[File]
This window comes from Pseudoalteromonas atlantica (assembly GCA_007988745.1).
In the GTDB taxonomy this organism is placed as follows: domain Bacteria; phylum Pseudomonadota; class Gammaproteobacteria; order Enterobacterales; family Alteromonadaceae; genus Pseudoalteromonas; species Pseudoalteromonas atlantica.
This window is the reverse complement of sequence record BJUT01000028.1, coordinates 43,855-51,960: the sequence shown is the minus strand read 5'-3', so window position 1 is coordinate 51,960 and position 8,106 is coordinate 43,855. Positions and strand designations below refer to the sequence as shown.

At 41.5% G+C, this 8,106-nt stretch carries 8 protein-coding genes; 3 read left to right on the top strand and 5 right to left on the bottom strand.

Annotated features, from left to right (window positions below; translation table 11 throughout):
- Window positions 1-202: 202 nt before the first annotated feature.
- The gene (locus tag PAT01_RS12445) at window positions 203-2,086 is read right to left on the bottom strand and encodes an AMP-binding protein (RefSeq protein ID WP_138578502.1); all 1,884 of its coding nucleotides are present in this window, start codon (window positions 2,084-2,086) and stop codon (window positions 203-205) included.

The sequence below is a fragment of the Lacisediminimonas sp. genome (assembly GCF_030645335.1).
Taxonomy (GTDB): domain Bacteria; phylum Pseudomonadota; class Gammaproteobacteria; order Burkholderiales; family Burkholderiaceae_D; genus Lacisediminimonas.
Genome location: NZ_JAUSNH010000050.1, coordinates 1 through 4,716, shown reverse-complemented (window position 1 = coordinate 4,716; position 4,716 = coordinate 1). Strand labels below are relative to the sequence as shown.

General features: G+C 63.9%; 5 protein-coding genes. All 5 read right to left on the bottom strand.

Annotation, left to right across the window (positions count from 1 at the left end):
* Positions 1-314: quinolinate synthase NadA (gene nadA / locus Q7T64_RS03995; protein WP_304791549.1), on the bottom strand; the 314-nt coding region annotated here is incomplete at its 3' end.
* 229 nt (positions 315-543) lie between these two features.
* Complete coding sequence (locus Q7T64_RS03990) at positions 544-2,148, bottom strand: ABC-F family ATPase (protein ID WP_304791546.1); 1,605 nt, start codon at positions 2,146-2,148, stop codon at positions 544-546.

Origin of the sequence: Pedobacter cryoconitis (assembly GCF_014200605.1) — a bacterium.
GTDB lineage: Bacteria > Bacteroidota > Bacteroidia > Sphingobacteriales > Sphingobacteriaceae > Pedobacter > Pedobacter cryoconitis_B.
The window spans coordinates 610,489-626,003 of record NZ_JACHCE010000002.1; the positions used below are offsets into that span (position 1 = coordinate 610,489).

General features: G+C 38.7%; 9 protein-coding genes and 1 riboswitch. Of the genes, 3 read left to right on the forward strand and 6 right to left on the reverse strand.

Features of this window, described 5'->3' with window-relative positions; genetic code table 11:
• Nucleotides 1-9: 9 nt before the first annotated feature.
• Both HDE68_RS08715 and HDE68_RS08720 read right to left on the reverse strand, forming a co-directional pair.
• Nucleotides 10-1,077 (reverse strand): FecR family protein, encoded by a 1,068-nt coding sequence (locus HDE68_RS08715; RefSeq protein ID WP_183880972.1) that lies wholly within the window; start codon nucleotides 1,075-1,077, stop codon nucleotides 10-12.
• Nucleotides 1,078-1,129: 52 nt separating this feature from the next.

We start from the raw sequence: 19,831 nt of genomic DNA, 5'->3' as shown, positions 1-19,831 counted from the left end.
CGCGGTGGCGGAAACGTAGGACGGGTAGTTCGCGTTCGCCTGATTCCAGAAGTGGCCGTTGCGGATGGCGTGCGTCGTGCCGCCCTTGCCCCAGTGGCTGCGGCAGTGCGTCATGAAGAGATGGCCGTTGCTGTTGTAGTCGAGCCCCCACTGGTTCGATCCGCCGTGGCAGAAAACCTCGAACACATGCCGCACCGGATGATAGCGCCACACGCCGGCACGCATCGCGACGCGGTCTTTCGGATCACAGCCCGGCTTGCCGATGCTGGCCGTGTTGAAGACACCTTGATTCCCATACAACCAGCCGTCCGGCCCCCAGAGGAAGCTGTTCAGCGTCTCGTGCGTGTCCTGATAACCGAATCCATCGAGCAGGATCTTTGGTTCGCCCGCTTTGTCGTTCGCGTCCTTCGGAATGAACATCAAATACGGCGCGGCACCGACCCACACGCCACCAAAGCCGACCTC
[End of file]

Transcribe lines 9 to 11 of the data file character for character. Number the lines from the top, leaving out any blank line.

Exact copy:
Taxonomy (GTDB): domain Bacteria; phylum Pseudomonadota; class Gammaproteobacteria; order Burkholderiales; family Burkholderiaceae_D; genus Lacisediminimonas.
Genome location: NZ_JAUSNH010000050.1, coordinates 1 through 4,716, shown reverse-complemented (window position 1 = coordinate 4,716; position 4,716 = coordinate 1). Strand labels below are relative to the sequence as shown.

General features: G+C 63.9%; 5 protein-coding genes. All 5 read right to left on the bottom strand.